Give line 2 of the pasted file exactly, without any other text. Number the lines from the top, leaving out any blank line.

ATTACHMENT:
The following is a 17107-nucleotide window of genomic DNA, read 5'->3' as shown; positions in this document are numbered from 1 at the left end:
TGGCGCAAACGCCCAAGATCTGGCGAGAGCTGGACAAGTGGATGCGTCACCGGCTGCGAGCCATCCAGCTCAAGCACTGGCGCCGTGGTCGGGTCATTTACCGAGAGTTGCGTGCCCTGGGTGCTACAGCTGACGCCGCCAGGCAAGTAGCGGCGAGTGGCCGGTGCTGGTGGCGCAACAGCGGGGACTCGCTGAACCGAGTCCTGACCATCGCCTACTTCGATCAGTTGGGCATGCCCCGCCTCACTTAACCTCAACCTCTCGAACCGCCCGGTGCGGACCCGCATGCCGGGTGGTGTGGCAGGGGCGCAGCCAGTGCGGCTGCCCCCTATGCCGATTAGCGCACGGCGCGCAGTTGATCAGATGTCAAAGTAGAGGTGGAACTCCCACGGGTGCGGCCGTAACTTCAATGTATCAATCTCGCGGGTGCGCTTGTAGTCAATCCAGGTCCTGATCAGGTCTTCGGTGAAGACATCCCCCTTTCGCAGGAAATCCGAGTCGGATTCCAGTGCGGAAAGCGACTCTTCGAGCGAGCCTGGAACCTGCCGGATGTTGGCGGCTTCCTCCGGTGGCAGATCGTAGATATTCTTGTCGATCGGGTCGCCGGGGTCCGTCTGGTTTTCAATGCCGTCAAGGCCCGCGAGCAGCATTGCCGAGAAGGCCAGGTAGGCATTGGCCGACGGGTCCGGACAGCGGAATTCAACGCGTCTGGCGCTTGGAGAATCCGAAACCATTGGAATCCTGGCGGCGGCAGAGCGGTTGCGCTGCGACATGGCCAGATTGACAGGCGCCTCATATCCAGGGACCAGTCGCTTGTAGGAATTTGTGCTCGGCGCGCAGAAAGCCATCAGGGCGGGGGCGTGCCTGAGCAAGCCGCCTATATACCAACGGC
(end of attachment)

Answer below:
TGGCGCAAACGCCCAAGATCTGGCGAGAGCTGGACAAGTGGATGCGTCACCGGCTGCGAGCCATCCAGCTCAAGCACTGGCGCCGTGGTCGGGTCATTTACCGAGAGTTGCGTGCCCTGGGTGCTACAGCTGACGCCGCCAGGCAAGTAGCGGCGAGTGGCCGGTGCTGGTGGCGCAACAGCGGGGACTCGCTGAACCGAGTCCTGACCATCGCCTACTTCGATCAGTTGGGCATGCCCCGCCTCACTTAACCTCAACCTCTCGAACCGCCCGGTGCGGACCCGCATGCCGGGTGGTGTGGCAGGGGCGCAGCCAGTGCGGCTGCCCCCTATGCCGATTAGCGCACGGCGCGCAGTTGATCAGATGTCAAAGTAGAGGTGGAACTCCCACGGGTGCGGCCGTAACTTCAATGTATCAATCTCGCGGGTGCGCTTGTAGTCAATCCAGGTCCTGATCAGGTCTTCGGTGAAGACATCCCCCTTTCGCAGGAAATCCGAGTCGGATTCCAGTGCGGAAAGCGACTCTTCGAGCGAGCCTGGAACCTGCCGGATGTTGGCGGCTTCCTCCGGTGGCAGATCGTAGATATTCTTGTCGATCGGGTCGCCGGGGTCCGTCTGGTTTTCAATGCCGTCAAGGCCCGCGAGCAGCATTGCCGAGAAGGCCAGGTAGGCATTGGCCGACGGGTCCGGACAGCGGAATTCAACGCGTCTGGCGCTTGGAGAATCCGAAACCATTGGAATCCTGGCGGCGGCAGAGCGGTTGCGCTGCGACATGGCCAGATTGACAGGCGCCTCATATCCAGGGACCAGTCGCTTGTAGGAATTTGTGCTCGGCGCGCAGAAAGCCATCAGGGCGGGGGCGTGCCTGAGCAAGCCGCCTATATACCAACGGC